Ohio Casualty appealed this order to the District Court of Appeal, Third District. In addition, James C. Parrish, Jr. filed a motion in the District Court of Appeal, Third District, for award of attorney's fees pursuant to Fla.App. Rule 3.16(e) and Section 440.34(1), Florida Statutes (1975). The district court held that when the provisions of a final judgment are affirmed on appeal, that judgment becomes a judgment of the appellate court. Without specific permission by the appellate court, that judgment cannot be interfered with by the trial court. *468 The district court also held that respondents' attorney's fees should be assessed against petitioner, pursuant to Section 440.34(1), Florida Statutes (1975).

Petitioner now invites this Court (1) to adopt the reasoning enunciated in Avant v. Waites, supra, which court found that leave of the appellate court was not required for the trial court to entertain a timely motion filed pursuant to Fla.R.Civ.P. 1.540(b), and (2) to reverse the order of the District Court of Appeal, Third District, awarding respondent attorney's fees pursuant to Section 440.34(1), Florida Statutes (1975). For the reasons stated hereinafter, we accept petition's invitation as to the first proposition but decline its offer as to the second.

Initially, petitioner urges this Court to construe Fla.R.Civ.P. 1.540(b) to permit a trial court, after issuance of the appellate court's mandate, to entertain a timely motion pursuant to said rule without first obtaining leave of the appellate court. This position was adopted by the District Court of Appeal, First District, in Avant v. Waites, supra, wherein that court stated:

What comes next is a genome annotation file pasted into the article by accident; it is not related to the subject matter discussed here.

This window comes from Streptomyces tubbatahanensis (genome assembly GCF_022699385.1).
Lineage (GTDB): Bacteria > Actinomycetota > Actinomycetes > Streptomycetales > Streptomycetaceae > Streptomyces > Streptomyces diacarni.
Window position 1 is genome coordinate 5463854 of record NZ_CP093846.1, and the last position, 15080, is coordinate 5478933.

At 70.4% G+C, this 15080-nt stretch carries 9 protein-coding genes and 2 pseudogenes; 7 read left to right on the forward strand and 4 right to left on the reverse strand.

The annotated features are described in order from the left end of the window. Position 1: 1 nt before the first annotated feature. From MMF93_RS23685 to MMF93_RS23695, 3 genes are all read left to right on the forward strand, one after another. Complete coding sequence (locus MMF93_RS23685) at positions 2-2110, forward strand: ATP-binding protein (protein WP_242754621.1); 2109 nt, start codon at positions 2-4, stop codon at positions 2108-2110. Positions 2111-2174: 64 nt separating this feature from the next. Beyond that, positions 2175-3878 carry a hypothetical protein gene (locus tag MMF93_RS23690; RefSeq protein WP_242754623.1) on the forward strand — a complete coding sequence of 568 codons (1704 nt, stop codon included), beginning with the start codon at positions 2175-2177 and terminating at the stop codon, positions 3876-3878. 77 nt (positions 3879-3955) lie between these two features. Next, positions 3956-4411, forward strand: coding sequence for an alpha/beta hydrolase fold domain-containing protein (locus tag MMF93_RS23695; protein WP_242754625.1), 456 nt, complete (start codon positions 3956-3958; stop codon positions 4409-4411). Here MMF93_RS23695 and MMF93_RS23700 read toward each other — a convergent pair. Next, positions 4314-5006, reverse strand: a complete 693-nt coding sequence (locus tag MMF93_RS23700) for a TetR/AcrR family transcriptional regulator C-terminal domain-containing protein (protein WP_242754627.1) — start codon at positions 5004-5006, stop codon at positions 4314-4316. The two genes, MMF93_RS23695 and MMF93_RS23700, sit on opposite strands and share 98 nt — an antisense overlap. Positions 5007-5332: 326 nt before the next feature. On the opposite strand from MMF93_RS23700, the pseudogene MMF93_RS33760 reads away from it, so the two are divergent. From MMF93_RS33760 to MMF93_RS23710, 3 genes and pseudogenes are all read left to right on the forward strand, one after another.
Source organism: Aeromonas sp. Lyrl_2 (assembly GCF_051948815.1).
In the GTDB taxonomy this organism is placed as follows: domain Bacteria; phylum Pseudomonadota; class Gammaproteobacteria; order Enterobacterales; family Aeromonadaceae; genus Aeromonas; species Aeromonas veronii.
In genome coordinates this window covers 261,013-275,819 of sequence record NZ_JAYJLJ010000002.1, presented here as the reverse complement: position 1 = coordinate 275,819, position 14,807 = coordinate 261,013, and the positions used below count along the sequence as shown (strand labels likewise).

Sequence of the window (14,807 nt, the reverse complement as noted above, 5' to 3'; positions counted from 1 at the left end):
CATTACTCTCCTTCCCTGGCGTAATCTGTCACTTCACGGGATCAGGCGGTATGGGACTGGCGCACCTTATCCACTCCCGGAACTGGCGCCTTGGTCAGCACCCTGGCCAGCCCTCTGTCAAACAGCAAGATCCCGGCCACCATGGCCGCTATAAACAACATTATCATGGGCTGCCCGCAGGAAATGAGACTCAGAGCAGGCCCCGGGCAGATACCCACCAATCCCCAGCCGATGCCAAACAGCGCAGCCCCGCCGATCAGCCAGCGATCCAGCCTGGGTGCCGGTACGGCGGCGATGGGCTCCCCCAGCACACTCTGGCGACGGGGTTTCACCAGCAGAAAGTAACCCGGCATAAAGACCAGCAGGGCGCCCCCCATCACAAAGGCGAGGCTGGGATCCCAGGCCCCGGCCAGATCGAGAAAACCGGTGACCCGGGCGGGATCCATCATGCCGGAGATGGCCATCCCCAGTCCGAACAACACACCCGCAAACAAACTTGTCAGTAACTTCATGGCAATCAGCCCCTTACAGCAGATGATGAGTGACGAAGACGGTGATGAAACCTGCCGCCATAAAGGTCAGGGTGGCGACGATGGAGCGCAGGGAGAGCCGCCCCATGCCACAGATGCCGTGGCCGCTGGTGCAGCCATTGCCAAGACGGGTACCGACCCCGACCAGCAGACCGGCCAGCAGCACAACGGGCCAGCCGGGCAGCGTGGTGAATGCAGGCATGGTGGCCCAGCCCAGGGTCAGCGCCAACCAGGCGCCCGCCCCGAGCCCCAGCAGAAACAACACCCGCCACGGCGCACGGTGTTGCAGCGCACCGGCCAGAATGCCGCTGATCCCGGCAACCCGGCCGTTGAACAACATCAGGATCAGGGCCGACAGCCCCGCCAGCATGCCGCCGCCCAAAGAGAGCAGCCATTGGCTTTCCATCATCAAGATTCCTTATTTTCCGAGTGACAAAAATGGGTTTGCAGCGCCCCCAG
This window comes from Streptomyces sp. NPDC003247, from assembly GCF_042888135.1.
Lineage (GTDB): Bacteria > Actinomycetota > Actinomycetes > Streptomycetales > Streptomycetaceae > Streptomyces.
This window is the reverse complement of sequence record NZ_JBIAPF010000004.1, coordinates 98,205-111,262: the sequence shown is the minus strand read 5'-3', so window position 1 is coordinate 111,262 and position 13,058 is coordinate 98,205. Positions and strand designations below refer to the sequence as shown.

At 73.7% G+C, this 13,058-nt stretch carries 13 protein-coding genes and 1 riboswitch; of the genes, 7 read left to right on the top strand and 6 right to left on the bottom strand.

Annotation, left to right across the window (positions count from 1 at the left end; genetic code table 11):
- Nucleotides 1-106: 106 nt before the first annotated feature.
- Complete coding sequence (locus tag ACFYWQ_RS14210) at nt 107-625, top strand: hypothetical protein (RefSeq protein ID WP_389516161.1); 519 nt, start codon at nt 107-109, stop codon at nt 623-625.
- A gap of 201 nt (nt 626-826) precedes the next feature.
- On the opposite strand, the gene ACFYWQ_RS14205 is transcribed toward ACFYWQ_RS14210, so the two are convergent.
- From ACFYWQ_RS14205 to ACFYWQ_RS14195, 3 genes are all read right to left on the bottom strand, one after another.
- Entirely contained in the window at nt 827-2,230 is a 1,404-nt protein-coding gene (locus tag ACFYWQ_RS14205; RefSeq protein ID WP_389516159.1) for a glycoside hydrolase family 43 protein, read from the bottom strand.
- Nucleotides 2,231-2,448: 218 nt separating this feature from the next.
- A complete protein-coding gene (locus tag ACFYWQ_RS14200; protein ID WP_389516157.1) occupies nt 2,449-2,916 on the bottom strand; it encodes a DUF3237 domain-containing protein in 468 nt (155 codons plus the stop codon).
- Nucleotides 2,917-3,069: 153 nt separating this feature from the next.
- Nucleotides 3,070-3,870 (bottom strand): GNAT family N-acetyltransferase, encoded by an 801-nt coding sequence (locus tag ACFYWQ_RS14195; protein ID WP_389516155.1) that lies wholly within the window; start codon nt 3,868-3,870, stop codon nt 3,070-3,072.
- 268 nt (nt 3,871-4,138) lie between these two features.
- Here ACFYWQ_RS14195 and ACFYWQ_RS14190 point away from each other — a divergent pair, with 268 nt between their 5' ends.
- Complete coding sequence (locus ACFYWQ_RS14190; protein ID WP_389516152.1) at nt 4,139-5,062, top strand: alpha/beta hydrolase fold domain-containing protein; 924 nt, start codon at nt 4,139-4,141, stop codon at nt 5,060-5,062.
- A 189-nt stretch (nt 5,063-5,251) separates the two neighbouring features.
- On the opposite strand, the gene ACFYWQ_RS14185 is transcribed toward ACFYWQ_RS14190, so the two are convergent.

When an appellate court issues its mandate its judicial labors in that particular case are completed. (Unless, of course, the lower court should refuse to comply with the mandate.) In the event of a subsequent motion pursuant to Rule 1.540 RCP, the trial court is in a much better position to hold a hearing, receive evidence and pass upon the issues than is an appellate court. This is particularly true when the ground for the motion is newly discovered evidence. In order for newly discovered evidence to be a valid basis for relief under Rule 1.540, the rule provides that the newly discovered evidence must be such as "by due diligence could not have been discovered in time to move for a new trial or rehearing." This requirement necessitates an evidentiary hearing resulting in a finding of facts. The trial court is in the favored position to conduct such a hearing and make such findings. The useless and delaying formalism of prior permission of the appellate court accomplishes nothing, delays speedy administration of justice and tends to clog the dockets of the appellate courts and the trial courts as well.

Id. at 364-365.

In the instant case, the district court came to a contrary conclusion on the same point of law. In so doing, it followed the position it had previously taken in State v. Anderson, 157 So. 2d 140 (Fla. 3d DCA 1963), and Lesperance v. Lesperance, 257 So. 2d 66 (Fla. 3d DCA 1972). The Lesperance court enunciated the rationale for its holding when it stated: